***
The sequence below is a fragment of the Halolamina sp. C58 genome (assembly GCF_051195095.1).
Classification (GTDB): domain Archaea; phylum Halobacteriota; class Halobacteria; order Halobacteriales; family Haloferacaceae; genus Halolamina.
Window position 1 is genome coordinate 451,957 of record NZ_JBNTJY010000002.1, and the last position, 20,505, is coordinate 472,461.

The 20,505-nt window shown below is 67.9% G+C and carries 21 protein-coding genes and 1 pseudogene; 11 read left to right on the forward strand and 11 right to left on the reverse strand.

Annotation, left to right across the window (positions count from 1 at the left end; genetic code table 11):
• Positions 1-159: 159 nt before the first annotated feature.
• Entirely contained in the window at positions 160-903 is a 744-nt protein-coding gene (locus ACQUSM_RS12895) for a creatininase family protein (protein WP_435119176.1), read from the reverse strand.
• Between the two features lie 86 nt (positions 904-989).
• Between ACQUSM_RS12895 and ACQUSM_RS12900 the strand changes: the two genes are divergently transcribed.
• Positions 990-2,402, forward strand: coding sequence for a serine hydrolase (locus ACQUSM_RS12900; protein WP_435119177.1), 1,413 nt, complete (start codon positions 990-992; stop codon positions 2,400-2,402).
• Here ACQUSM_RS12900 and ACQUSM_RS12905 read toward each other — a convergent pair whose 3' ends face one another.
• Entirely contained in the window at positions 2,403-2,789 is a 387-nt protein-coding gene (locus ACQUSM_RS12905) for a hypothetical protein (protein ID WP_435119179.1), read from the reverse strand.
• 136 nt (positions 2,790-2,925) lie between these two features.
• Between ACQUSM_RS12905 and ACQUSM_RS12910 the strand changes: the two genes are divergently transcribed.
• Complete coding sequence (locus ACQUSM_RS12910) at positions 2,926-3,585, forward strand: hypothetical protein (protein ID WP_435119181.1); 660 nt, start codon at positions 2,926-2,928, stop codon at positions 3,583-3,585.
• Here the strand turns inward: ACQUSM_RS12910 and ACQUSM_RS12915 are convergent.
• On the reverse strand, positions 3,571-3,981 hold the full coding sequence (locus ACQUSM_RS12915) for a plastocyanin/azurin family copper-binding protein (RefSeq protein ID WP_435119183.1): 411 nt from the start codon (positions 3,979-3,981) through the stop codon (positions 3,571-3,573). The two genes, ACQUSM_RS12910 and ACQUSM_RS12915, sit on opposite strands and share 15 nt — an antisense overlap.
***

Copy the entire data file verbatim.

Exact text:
The sequence below is a fragment of the Halolamina sp. C58 genome (assembly GCF_051195095.1).
Classification (GTDB): domain Archaea; phylum Halobacteriota; class Halobacteria; order Halobacteriales; family Haloferacaceae; genus Halolamina.
Window position 1 is genome coordinate 451,957 of record NZ_JBNTJY010000002.1, and the last position, 20,505, is coordinate 472,461.

The 20,505-nt window shown below is 67.9% G+C and carries 21 protein-coding genes and 1 pseudogene; 11 read left to right on the forward strand and 11 right to left on the reverse strand.

Annotation, left to right across the window (positions count from 1 at the left end; genetic code table 11):
• Positions 1-159: 159 nt before the first annotated feature.
• Entirely contained in the window at positions 160-903 is a 744-nt protein-coding gene (locus ACQUSM_RS12895) for a creatininase family protein (protein WP_435119176.1), read from the reverse strand.
• Between the two features lie 86 nt (positions 904-989).
• Between ACQUSM_RS12895 and ACQUSM_RS12900 the strand changes: the two genes are divergently transcribed.
• Positions 990-2,402, forward strand: coding sequence for a serine hydrolase (locus ACQUSM_RS12900; protein WP_435119177.1), 1,413 nt, complete (start codon positions 990-992; stop codon positions 2,400-2,402).
• Here ACQUSM_RS12900 and ACQUSM_RS12905 read toward each other — a convergent pair whose 3' ends face one another.
• Entirely contained in the window at positions 2,403-2,789 is a 387-nt protein-coding gene (locus ACQUSM_RS12905) for a hypothetical protein (protein ID WP_435119179.1), read from the reverse strand.
• 136 nt (positions 2,790-2,925) lie between these two features.
• Between ACQUSM_RS12905 and ACQUSM_RS12910 the strand changes: the two genes are divergently transcribed.
• Complete coding sequence (locus ACQUSM_RS12910) at positions 2,926-3,585, forward strand: hypothetical protein (protein ID WP_435119181.1); 660 nt, start codon at positions 2,926-2,928, stop codon at positions 3,583-3,585.
• Here the strand turns inward: ACQUSM_RS12910 and ACQUSM_RS12915 are convergent.
• On the reverse strand, positions 3,571-3,981 hold the full coding sequence (locus ACQUSM_RS12915) for a plastocyanin/azurin family copper-binding protein (RefSeq protein ID WP_435119183.1): 411 nt from the start codon (positions 3,979-3,981) through the stop codon (positions 3,571-3,573). The two genes, ACQUSM_RS12910 and ACQUSM_RS12915, sit on opposite strands and share 15 nt — an antisense overlap.